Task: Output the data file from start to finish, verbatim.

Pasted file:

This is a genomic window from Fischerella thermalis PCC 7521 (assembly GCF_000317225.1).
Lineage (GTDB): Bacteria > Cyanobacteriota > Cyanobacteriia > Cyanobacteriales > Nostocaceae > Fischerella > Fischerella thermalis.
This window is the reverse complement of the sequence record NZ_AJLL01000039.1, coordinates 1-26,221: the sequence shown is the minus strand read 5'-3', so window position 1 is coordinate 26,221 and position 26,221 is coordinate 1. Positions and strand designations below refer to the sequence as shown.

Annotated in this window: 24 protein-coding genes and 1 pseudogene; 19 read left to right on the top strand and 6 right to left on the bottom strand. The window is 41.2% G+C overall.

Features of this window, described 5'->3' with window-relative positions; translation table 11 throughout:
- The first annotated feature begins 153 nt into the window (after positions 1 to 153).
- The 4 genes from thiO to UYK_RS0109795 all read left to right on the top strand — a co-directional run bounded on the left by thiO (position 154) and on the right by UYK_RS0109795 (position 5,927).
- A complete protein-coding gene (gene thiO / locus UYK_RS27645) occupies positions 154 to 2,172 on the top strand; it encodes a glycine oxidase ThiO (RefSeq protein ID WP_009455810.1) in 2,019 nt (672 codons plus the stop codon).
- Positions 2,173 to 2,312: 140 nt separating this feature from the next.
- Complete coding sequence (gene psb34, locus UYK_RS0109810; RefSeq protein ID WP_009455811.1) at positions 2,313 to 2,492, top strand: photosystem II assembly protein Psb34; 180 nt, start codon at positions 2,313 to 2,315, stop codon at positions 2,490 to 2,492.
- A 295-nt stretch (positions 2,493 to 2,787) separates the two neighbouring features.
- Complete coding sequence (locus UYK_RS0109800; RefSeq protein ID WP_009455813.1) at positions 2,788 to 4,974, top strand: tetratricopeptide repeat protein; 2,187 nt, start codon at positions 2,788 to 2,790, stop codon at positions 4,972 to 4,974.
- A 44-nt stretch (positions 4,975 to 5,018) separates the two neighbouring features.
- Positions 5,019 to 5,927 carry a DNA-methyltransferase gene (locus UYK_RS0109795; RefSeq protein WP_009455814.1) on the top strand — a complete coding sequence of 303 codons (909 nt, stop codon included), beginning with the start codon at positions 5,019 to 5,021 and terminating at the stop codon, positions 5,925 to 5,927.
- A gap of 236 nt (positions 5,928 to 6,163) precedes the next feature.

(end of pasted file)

This is a genomic window from Fischerella thermalis PCC 7521 (assembly GCF_000317225.1).
Lineage (GTDB): Bacteria > Cyanobacteriota > Cyanobacteriia > Cyanobacteriales > Nostocaceae > Fischerella > Fischerella thermalis.
This window is the reverse complement of the sequence record NZ_AJLL01000039.1, coordinates 1-26,221: the sequence shown is the minus strand read 5'-3', so window position 1 is coordinate 26,221 and position 26,221 is coordinate 1. Positions and strand designations below refer to the sequence as shown.

Annotated in this window: 24 protein-coding genes and 1 pseudogene; 19 read left to right on the top strand and 6 right to left on the bottom strand. The window is 41.2% G+C overall.

Features of this window, described 5'->3' with window-relative positions; translation table 11 throughout:
- The first annotated feature begins 153 nt into the window (after positions 1 to 153).
- The 4 genes from thiO to UYK_RS0109795 all read left to right on the top strand — a co-directional run bounded on the left by thiO (position 154) and on the right by UYK_RS0109795 (position 5,927).
- A complete protein-coding gene (gene thiO / locus UYK_RS27645) occupies positions 154 to 2,172 on the top strand; it encodes a glycine oxidase ThiO (RefSeq protein ID WP_009455810.1) in 2,019 nt (672 codons plus the stop codon).
- Positions 2,173 to 2,312: 140 nt separating this feature from the next.
- Complete coding sequence (gene psb34, locus UYK_RS0109810; RefSeq protein ID WP_009455811.1) at positions 2,313 to 2,492, top strand: photosystem II assembly protein Psb34; 180 nt, start codon at positions 2,313 to 2,315, stop codon at positions 2,490 to 2,492.
- A 295-nt stretch (positions 2,493 to 2,787) separates the two neighbouring features.
- Complete coding sequence (locus UYK_RS0109800; RefSeq protein ID WP_009455813.1) at positions 2,788 to 4,974, top strand: tetratricopeptide repeat protein; 2,187 nt, start codon at positions 2,788 to 2,790, stop codon at positions 4,972 to 4,974.
- A 44-nt stretch (positions 4,975 to 5,018) separates the two neighbouring features.
- Positions 5,019 to 5,927 carry a DNA-methyltransferase gene (locus UYK_RS0109795; RefSeq protein WP_009455814.1) on the top strand — a complete coding sequence of 303 codons (909 nt, stop codon included), beginning with the start codon at positions 5,019 to 5,021 and terminating at the stop codon, positions 5,925 to 5,927.
- A gap of 236 nt (positions 5,928 to 6,163) precedes the next feature.